August 27, 2009


I know that most people love cinnamon but I think that it is underused in most recipes. Most recipes call for maybe a teaspoon or even less. Forget it. I say add a tablespoon. I add it to as many recipes that make sense! For example, if I am making a pie crust with a gingersnap crust I add lots of extra cinnamon. If I am making applesauce you better believe that I am going to add more than a pinch. And I add it to baby carrots with honey and butter. You can get very creative and add it to salads such as waldorf or even carrot and apple salad. I know that I want the flavors to stand out. And cinnamon is good for you too! You can also use in savory meat dishes.

Today, it’s widely known that cinnamon is harvested from the bark of tropical evergreen trees. There are two main varieties of the bark: Ceylon cinnamon and cassia. There is a very high oil content in cinnamon which produces a spice with a deep, reddish-brown color, intense fragrance and sweet, red-hot-candy-like flavor. I know that my "red hot" candy craving is cured when I pour on the cinnamon. I even have been adding cinnamon to hot water and adding honey. If you ignite the branch of the cassia tree native to Vietnam it will spark, that's how high the oil concentration is.

A Canadian Magazine, Weekly World News (1995 article) on Cinnamon and Honey says:

WEIGHT LOSS:Daily in the morning one half hour before breakfast on an empty stomach, and at night before sleeping, drink honey and cinnamon powder boiled in one cup of water. If taken regularly, it reduces the weight of even the most obese person. Also, drinking this mixture regularly does not allow the fat to accumulate in the body, even though the person may eat a high calorie diet.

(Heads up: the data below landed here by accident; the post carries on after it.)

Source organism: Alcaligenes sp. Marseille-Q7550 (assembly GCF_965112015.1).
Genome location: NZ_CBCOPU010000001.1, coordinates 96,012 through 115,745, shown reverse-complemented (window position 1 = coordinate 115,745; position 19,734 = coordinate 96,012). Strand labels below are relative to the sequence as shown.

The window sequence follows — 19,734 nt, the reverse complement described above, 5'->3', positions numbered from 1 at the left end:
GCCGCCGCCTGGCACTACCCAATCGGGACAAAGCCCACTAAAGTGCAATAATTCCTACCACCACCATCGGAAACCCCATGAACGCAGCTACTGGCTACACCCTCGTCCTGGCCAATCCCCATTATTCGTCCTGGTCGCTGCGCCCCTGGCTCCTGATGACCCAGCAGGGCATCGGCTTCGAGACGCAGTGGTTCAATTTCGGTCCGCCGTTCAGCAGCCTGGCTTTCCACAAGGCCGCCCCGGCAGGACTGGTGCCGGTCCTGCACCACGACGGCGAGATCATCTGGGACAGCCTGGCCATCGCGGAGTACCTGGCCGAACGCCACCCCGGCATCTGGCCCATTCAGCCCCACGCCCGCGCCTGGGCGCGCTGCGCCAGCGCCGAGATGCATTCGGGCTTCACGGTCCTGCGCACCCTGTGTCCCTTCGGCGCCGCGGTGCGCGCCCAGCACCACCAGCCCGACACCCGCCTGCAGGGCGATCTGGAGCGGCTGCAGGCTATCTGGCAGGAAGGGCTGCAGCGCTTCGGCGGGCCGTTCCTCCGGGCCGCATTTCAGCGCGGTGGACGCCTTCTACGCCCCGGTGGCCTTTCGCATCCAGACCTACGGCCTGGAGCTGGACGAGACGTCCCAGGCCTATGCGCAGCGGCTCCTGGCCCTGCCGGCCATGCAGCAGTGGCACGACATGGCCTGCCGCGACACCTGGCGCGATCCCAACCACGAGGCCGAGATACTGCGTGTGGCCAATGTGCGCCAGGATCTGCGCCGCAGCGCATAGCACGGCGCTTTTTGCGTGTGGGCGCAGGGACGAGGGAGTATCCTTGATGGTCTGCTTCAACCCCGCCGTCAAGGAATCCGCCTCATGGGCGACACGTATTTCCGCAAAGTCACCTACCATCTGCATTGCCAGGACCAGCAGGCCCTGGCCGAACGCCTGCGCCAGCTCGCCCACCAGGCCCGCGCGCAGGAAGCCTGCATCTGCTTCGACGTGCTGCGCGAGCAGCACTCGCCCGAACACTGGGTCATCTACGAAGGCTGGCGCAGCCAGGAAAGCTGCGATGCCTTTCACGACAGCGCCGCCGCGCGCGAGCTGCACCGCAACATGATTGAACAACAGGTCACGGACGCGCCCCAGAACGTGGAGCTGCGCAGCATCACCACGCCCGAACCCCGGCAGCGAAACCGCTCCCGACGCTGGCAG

IMMUNE SYSTEM:Daily use of honey and cinnamon powder strengthens the immune system and protects the body from bacteria and viral attacks.. Scientists have found that honey has various vitamins and iron in large amounts. Constant use of Honey strengthens the white blood corpuscles to fight bacterial and viral diseases.

I have been using Saigon Cinnamon from Costco that is amazingly intense, so different from the cinnamon that I have previously experienced. The intensity is remarkable and the flavor is distinct. It's about $4 for a 10.7 oz. container of ground cinnamon! Wow! Pour it on. And you know, even if they say use less, I say USE MORE! I am all about bringing out the distinctive flavors and really tasting what you use. You tend to eat less and have less cravings because you are more satisfied.

Cinnamon Cocnut Macaroon Crumble Recipe
2 cups unsweetened shredded flaked coconut
2/3 cup all purpose unbleached flour
1/2 cup (packed) golden brown sugar
1/4 cup honey or maple syrup
3/4 teaspoon salt
2 tbls. ground cinnamon
4 1/2 tablespoons chilled unsalted butter, diced (to make vegan use coconut oil, a little less than 1/3 c.)
NOTE: you can also add ½ c. chopped pecans

For macaroon crumble:
Preheat oven to 350°F. Line large rimmed baking sheet with parchment paper. Toss coconut, flour, sugar, salt, cinnamon and pecans in large bowl to combine. Using fingertips, rub butter or coconut oil into mixture until clumps form, add honey or maple syrup. Spread mixture on baking sheet, patting down slightly. Bake until golden brown, about 20 minutes. Cool. Break crumble into bite-size pieces.

NOTE: you can use this for ice cream, pudding toppings, layered parfaits, or for nibbling! Freeze and enjoy.

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